The recipient network is addressed with a prefix in the Called Party Number, the Number Portability Routing Number. The Called Party Number Parameter in the ISUP IAM must be coded in the following way:
INA routing principles:
With the introduction of INA, the definition of number range holder for service numbers is lost. Originally all numbers are owned by BAKOM and a service number customer can apply for those numbers. Following rules are applicable for INA service numbers:
The Number Portability Routing Number (NPRN) is allocated by the Regulator (OFCOM / BAKOM) and is always under the format 98xxx. On the INet-Server, the NPRN is used also to identify the User Account.
The NPRN is used in the call signaling information to route correctly the traffic. More details on the technical process can be found in the documents Technical specification for number portability in fixed networks and in Technical specification for number portability in mobile networks.
Note that an official NPRN is only necessary for TSPs wanting to participate in the Portability Process as a Recipient (port in numbers). All other TSPs can request a dummy NPRN from Teldas as User Account Identifier. These dummy NPRN are under the format 99xxx and they cannot be used to port-in numbers (read-only accounts). Same is valid for INA (read-only with dummy NPRN).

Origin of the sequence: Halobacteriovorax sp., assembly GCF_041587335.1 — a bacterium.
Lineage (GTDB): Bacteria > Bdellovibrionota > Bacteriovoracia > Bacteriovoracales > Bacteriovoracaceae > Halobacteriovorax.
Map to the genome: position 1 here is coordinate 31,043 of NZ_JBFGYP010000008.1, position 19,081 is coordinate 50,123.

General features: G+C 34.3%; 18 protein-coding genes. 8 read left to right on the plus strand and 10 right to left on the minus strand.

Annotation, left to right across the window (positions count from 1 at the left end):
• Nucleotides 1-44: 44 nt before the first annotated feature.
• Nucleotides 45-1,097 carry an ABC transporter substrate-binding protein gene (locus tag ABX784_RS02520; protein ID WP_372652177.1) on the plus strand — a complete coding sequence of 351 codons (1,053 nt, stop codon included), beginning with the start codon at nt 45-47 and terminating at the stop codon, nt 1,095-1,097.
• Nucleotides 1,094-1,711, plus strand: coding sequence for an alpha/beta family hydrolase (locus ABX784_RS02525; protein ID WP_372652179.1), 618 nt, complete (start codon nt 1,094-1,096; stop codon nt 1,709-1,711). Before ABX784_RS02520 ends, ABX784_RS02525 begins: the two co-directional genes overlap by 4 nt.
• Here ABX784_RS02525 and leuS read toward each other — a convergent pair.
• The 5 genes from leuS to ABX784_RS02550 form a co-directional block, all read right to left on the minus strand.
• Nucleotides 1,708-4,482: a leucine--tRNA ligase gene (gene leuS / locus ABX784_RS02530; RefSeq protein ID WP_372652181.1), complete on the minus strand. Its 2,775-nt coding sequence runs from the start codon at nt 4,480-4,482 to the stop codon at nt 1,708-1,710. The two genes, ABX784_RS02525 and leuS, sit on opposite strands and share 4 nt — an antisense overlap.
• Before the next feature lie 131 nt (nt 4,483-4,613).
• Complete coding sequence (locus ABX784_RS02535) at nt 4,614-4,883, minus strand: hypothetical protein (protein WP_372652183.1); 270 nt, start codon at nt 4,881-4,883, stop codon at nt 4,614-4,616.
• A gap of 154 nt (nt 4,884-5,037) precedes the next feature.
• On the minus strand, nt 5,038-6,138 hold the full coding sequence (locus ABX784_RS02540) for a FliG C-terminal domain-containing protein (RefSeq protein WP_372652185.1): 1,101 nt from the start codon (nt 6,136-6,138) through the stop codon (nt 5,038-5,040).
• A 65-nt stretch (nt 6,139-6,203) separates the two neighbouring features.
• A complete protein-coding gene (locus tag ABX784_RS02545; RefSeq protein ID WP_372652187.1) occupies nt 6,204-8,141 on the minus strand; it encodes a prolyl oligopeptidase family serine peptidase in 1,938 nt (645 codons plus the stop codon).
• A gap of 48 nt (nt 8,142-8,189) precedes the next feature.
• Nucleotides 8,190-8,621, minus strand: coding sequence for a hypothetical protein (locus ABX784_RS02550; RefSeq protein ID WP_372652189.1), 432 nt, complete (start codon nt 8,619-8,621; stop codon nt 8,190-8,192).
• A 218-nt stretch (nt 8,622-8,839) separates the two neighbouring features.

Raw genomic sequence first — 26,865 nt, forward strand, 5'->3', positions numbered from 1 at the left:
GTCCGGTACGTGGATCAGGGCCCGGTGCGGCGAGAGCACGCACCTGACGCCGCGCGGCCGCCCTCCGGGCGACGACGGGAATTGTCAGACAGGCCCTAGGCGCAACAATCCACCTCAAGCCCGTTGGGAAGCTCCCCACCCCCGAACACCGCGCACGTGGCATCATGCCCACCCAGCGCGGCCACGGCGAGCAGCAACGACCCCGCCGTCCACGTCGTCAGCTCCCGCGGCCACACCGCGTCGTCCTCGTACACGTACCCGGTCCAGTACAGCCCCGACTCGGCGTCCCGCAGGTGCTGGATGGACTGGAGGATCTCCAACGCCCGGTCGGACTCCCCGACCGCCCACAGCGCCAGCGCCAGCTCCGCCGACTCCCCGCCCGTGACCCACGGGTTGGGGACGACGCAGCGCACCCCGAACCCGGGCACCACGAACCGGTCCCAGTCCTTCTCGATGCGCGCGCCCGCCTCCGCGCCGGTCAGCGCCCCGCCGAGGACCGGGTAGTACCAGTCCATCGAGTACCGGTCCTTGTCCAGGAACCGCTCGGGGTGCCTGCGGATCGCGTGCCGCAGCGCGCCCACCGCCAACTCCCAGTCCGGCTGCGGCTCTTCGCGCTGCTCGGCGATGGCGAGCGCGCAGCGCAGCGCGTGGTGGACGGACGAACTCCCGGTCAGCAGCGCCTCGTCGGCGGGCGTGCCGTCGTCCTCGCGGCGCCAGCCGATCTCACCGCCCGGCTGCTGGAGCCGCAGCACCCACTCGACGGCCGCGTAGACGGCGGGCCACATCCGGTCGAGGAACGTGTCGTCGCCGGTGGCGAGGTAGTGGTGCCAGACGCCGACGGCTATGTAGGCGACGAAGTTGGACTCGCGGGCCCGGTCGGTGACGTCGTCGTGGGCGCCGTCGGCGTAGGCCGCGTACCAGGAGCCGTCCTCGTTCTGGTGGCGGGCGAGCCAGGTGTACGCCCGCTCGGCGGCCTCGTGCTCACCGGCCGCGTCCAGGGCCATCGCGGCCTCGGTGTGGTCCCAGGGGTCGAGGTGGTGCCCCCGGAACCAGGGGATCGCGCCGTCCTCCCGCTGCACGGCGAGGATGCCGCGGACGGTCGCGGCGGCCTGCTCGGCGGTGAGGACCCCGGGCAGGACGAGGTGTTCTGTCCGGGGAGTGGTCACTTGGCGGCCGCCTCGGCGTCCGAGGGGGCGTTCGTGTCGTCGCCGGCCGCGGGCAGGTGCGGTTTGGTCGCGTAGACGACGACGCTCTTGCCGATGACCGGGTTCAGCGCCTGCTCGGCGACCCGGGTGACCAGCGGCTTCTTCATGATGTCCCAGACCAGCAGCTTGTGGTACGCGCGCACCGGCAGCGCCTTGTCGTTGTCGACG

You can go on the INet Menu "Donor Lookup" and enter a SUB_NR to find where the number is implemented. It provides the last Recipient (for numbers having already ported) or the Number Range Owner (for numbers never ported and thus not referenced in the Inet-Database of ported numbers) or an error message in case the number doesn't belong to an allocated number bloc.